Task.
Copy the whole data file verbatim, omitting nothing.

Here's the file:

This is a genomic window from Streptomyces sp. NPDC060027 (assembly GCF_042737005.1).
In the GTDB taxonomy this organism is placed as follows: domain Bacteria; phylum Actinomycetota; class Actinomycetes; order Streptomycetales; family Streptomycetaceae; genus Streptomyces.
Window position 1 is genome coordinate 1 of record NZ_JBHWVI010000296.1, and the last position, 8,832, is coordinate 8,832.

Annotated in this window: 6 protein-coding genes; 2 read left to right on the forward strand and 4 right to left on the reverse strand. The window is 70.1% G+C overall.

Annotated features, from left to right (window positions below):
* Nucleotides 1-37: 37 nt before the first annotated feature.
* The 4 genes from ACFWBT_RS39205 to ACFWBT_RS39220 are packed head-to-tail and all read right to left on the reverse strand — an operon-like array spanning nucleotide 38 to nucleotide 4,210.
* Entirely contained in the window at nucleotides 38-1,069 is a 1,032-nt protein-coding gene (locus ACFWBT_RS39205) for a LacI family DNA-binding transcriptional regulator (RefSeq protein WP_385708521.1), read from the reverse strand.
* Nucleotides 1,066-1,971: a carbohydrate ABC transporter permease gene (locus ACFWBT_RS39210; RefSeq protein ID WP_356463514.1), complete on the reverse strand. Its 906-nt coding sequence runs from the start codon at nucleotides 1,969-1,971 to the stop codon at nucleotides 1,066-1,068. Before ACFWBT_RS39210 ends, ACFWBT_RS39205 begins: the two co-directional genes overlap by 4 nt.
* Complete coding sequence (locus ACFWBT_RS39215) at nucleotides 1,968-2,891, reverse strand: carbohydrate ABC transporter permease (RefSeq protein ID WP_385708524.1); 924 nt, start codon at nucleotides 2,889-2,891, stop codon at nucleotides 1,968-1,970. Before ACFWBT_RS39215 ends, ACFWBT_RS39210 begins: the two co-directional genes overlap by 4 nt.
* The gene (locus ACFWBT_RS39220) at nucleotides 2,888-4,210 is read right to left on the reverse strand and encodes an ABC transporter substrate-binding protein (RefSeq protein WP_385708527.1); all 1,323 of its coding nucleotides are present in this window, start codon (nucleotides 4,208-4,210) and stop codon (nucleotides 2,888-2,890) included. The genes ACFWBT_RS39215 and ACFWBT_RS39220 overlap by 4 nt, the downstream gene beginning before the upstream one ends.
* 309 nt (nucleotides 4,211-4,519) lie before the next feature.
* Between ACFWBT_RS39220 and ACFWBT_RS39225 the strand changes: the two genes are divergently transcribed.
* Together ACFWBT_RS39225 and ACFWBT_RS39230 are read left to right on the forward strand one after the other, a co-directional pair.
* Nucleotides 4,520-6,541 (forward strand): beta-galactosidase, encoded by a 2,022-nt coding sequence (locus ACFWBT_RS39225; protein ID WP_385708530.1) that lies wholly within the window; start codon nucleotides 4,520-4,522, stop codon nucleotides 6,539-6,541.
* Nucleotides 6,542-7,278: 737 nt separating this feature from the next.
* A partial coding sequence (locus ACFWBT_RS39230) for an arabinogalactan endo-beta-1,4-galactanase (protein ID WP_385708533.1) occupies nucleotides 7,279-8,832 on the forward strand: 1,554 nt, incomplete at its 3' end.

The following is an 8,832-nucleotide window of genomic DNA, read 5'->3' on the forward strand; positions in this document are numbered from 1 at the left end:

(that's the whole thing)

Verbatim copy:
This is a genomic window from Streptomyces sp. NPDC060027 (assembly GCF_042737005.1).
In the GTDB taxonomy this organism is placed as follows: domain Bacteria; phylum Actinomycetota; class Actinomycetes; order Streptomycetales; family Streptomycetaceae; genus Streptomyces.
Window position 1 is genome coordinate 1 of record NZ_JBHWVI010000296.1, and the last position, 8,832, is coordinate 8,832.

Annotated in this window: 6 protein-coding genes; 2 read left to right on the forward strand and 4 right to left on the reverse strand. The window is 70.1% G+C overall.

Annotated features, from left to right (window positions below):
* Nucleotides 1-37: 37 nt before the first annotated feature.
* The 4 genes from ACFWBT_RS39205 to ACFWBT_RS39220 are packed head-to-tail and all read right to left on the reverse strand — an operon-like array spanning nucleotide 38 to nucleotide 4,210.
* Entirely contained in the window at nucleotides 38-1,069 is a 1,032-nt protein-coding gene (locus ACFWBT_RS39205) for a LacI family DNA-binding transcriptional regulator (RefSeq protein WP_385708521.1), read from the reverse strand.
* Nucleotides 1,066-1,971: a carbohydrate ABC transporter permease gene (locus ACFWBT_RS39210; RefSeq protein ID WP_356463514.1), complete on the reverse strand. Its 906-nt coding sequence runs from the start codon at nucleotides 1,969-1,971 to the stop codon at nucleotides 1,066-1,068. Before ACFWBT_RS39210 ends, ACFWBT_RS39205 begins: the two co-directional genes overlap by 4 nt.
* Complete coding sequence (locus ACFWBT_RS39215) at nucleotides 1,968-2,891, reverse strand: carbohydrate ABC transporter permease (RefSeq protein ID WP_385708524.1); 924 nt, start codon at nucleotides 2,889-2,891, stop codon at nucleotides 1,968-1,970. Before ACFWBT_RS39215 ends, ACFWBT_RS39210 begins: the two co-directional genes overlap by 4 nt.
* The gene (locus ACFWBT_RS39220) at nucleotides 2,888-4,210 is read right to left on the reverse strand and encodes an ABC transporter substrate-binding protein (RefSeq protein WP_385708527.1); all 1,323 of its coding nucleotides are present in this window, start codon (nucleotides 4,208-4,210) and stop codon (nucleotides 2,888-2,890) included. The genes ACFWBT_RS39215 and ACFWBT_RS39220 overlap by 4 nt, the downstream gene beginning before the upstream one ends.
* 309 nt (nucleotides 4,211-4,519) lie before the next feature.
* Between ACFWBT_RS39220 and ACFWBT_RS39225 the strand changes: the two genes are divergently transcribed.
* Together ACFWBT_RS39225 and ACFWBT_RS39230 are read left to right on the forward strand one after the other, a co-directional pair.
* Nucleotides 4,520-6,541 (forward strand): beta-galactosidase, encoded by a 2,022-nt coding sequence (locus ACFWBT_RS39225; protein ID WP_385708530.1) that lies wholly within the window; start codon nucleotides 4,520-4,522, stop codon nucleotides 6,539-6,541.
* Nucleotides 6,542-7,278: 737 nt separating this feature from the next.
* A partial coding sequence (locus ACFWBT_RS39230) for an arabinogalactan endo-beta-1,4-galactanase (protein ID WP_385708533.1) occupies nucleotides 7,279-8,832 on the forward strand: 1,554 nt, incomplete at its 3' end.

The following is an 8,832-nucleotide window of genomic DNA, read 5'->3' on the forward strand; positions in this document are numbered from 1 at the left end: